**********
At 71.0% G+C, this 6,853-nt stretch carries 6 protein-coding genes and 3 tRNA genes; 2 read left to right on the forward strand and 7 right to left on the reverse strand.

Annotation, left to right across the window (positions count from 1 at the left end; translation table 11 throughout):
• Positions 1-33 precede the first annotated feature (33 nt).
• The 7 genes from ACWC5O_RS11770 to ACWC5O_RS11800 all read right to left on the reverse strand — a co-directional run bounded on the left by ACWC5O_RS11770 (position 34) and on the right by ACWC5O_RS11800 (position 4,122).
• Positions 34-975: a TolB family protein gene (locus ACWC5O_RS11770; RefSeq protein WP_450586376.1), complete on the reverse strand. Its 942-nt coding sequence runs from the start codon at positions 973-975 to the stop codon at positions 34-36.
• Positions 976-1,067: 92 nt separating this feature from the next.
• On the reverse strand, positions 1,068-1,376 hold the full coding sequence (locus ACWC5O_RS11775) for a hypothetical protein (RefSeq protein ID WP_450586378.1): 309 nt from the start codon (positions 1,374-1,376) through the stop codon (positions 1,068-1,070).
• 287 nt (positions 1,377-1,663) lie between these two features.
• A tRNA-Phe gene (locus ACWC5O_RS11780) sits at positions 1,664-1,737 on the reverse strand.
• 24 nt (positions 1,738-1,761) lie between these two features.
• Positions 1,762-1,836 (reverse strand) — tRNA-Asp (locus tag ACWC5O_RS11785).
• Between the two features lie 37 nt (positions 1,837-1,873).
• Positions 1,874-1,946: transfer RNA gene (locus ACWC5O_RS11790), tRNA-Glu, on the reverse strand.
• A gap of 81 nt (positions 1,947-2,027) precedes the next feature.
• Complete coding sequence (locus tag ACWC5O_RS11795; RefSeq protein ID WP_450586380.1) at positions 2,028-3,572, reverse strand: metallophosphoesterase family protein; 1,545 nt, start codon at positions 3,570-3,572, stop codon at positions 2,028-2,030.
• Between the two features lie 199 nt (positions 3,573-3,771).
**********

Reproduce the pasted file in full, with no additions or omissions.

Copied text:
At 71.0% G+C, this 6,853-nt stretch carries 6 protein-coding genes and 3 tRNA genes; 2 read left to right on the forward strand and 7 right to left on the reverse strand.

Annotation, left to right across the window (positions count from 1 at the left end; translation table 11 throughout):
• Positions 1-33 precede the first annotated feature (33 nt).
• The 7 genes from ACWC5O_RS11770 to ACWC5O_RS11800 all read right to left on the reverse strand — a co-directional run bounded on the left by ACWC5O_RS11770 (position 34) and on the right by ACWC5O_RS11800 (position 4,122).
• Positions 34-975: a TolB family protein gene (locus ACWC5O_RS11770; RefSeq protein WP_450586376.1), complete on the reverse strand. Its 942-nt coding sequence runs from the start codon at positions 973-975 to the stop codon at positions 34-36.
• Positions 976-1,067: 92 nt separating this feature from the next.
• On the reverse strand, positions 1,068-1,376 hold the full coding sequence (locus ACWC5O_RS11775) for a hypothetical protein (RefSeq protein ID WP_450586378.1): 309 nt from the start codon (positions 1,374-1,376) through the stop codon (positions 1,068-1,070).
• 287 nt (positions 1,377-1,663) lie between these two features.
• A tRNA-Phe gene (locus ACWC5O_RS11780) sits at positions 1,664-1,737 on the reverse strand.
• 24 nt (positions 1,738-1,761) lie between these two features.
• Positions 1,762-1,836 (reverse strand) — tRNA-Asp (locus tag ACWC5O_RS11785).
• Between the two features lie 37 nt (positions 1,837-1,873).
• Positions 1,874-1,946: transfer RNA gene (locus ACWC5O_RS11790), tRNA-Glu, on the reverse strand.
• A gap of 81 nt (positions 1,947-2,027) precedes the next feature.
• Complete coding sequence (locus tag ACWC5O_RS11795; RefSeq protein ID WP_450586380.1) at positions 2,028-3,572, reverse strand: metallophosphoesterase family protein; 1,545 nt, start codon at positions 3,570-3,572, stop codon at positions 2,028-2,030.
• Between the two features lie 199 nt (positions 3,573-3,771).